Mentors can be invaluable at any stage in your career. They can help you determine the right career path, help you get started on that path, or figure out ways to navigate the rough patches along the way. If you are fortunate enough to have the opportunity to work with a mentor, there are several things you can do to make sure you and your mentor both enjoy the relationship and that you gain as much as you can from this valuable experience.
1. Pick the right mentor
Make sure you select a mentor based on the right reasons. Having a professional athlete as a mentor seems really cool, but unless you are considering playing sports as a career he or she probably won’t be able to offer you the advice you really need to succeed in your career. If you are thinking about starting your own business, find an entrepreneur who has succeeded in building a company from scratch. Are you a female trying to break into a male-dominated field? There are hundreds of successful businesswomen who can tell you about their struggles and how they overcame them. Make sure your mentor’s experience relates in some way to what you hope to achieve professionally.
2. Be respectful of your mentor’s time
Chances are, if someone is mentoring you on your career, that means they have their own successful career full of appointments and deadlines. Keep in mind that they are taking time out of their busy schedule to help you. Unless it is completely unavoidable, don’t cancel meetings with your mentor or ask them to reschedule. It can make you seem unreliable and unappreciative. This is frustrating to your mentor and could lead them to stop mentoring you. It may also hurt your reputation when it comes time to find an internship or a job because mentors are often influential people who are connected to other business people.
3. Keep the relationship professional
Speaking of your mentor being connected, make sure you don’t become too personal with your mentor. You want to be comfortable with them, but remember it’s still a professional relationship. Showing them pictures of your drunken Friday night or talking about the fight you had with your significant other may be pushing the boundary.
4. Let your mentor be a mentor
When you get the opportunity to speak to someone who has been successful, it can be tempting to try to impress them with what you already know. Don’t. There is nothing more frustrating than trying to share your knowledge with someone who won’t let you. Let your mentor do the talking and you do the listening, that’s how you are going to learn. This doesn’t mean you can’t ever say anything. You should definitely ask questions and let them know of your accomplishments, but don’t take over the conversation. You can do that when you are a successful business person and are ready to be a mentor yourself.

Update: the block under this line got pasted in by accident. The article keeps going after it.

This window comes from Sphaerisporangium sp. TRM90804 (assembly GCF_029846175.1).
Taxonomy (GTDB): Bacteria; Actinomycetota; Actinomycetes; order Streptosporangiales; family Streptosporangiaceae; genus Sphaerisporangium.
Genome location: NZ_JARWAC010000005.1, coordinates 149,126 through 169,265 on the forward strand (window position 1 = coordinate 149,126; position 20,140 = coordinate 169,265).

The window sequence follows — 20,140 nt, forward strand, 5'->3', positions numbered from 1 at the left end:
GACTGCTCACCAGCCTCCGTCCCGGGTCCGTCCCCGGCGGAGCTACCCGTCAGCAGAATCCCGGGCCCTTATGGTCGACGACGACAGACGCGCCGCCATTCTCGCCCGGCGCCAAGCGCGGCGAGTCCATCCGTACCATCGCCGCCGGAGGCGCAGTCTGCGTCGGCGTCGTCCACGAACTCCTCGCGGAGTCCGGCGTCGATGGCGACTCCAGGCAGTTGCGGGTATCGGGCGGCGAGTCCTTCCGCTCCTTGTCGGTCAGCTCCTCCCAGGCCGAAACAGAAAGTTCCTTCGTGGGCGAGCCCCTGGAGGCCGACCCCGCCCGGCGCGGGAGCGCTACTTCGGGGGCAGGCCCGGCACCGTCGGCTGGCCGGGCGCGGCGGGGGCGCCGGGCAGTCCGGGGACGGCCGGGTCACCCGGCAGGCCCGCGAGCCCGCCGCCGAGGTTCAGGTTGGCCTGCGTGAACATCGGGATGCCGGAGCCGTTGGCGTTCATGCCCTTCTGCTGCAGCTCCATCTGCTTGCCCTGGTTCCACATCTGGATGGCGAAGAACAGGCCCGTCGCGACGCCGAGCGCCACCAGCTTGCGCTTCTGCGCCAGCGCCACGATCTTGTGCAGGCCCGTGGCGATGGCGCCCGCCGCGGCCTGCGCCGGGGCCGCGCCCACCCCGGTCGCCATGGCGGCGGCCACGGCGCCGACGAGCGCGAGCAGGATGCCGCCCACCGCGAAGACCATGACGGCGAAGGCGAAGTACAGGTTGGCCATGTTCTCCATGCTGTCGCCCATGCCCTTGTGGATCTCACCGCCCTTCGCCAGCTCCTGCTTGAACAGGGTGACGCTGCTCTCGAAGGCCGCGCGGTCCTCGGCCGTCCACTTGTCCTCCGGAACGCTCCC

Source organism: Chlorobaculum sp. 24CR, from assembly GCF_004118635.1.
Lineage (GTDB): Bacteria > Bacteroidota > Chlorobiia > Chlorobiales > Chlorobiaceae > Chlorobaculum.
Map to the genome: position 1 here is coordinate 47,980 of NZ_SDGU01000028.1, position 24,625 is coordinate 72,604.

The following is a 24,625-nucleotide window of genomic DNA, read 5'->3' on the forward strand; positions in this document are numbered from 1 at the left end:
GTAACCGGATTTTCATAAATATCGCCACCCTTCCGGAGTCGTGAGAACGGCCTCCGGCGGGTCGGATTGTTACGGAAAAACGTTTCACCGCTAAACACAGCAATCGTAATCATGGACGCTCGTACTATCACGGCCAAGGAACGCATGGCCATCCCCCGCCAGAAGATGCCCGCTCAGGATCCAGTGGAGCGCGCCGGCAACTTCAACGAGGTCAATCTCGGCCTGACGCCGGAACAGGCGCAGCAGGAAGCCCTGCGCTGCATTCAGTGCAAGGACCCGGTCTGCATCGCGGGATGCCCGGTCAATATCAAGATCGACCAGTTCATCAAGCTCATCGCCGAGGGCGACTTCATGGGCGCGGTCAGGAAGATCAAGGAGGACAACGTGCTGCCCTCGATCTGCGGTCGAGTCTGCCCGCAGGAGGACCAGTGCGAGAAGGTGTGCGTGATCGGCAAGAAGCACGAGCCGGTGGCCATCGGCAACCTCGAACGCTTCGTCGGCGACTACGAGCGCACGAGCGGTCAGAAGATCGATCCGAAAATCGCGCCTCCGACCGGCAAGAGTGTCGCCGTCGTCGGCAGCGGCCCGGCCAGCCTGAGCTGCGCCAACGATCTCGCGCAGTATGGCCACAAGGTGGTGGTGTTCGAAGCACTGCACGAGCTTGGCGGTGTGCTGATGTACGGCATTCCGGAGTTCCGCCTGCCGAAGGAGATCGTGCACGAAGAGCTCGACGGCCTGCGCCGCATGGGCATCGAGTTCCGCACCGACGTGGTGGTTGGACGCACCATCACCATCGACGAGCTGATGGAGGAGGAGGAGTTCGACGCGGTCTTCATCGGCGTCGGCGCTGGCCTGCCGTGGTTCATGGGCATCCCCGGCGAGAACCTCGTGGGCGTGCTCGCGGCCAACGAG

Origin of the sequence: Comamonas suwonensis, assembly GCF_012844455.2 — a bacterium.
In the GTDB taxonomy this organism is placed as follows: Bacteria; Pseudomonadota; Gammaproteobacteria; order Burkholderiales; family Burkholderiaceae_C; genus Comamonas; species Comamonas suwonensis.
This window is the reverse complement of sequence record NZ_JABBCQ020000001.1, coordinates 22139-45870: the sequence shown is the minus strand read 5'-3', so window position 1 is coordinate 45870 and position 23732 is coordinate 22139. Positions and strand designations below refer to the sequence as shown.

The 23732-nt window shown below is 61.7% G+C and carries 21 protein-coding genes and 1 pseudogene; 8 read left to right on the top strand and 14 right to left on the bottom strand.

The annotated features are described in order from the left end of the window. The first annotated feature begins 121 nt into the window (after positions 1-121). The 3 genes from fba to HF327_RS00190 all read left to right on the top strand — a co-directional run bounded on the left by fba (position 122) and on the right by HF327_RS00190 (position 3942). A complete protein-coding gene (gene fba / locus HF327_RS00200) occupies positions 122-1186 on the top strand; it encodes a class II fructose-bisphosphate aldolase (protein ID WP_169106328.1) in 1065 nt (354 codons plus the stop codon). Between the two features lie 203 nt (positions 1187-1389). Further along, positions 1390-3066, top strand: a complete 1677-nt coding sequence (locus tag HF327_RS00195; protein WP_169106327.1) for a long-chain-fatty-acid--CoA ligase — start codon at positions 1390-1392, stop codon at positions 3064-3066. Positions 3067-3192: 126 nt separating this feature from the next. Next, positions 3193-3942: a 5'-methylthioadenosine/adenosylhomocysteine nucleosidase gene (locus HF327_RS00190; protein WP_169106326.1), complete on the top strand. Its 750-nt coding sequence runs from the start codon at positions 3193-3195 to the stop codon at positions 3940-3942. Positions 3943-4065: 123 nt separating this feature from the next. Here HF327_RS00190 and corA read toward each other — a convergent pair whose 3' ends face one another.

5. Be grateful
Always remember that your mentor does not have to be a mentor. They’re choosing to help you because they want to give back and help others succeed. If you have your meetings in a coffee shop or restaurant, pay for their coffee or lunch once in a while. Drop them an email – or better yet, a handwritten note – telling them how much you appreciate them taking the time to meet with you. You may not always agree with everything they suggest, but you should always let them know that you appreciate the input.
6. Don’t stay with the wrong mentor
Sometimes you and your mentor just don’t click. You could realize this during the first meeting, or after six months. If you don’t feel that the relationship is useful, talk to either the organization who matched you or to your mentor directly. Remember, while this relationship is ultimately for your benefit, you also don’t want to waste your mentor’s time if you don’t feel that it’s useful, so everyone will be better off if you tell someone you don’t think it’s working out.
These six steps will help you get the most out of your mentorship and will make the experience pleasant for your mentor too.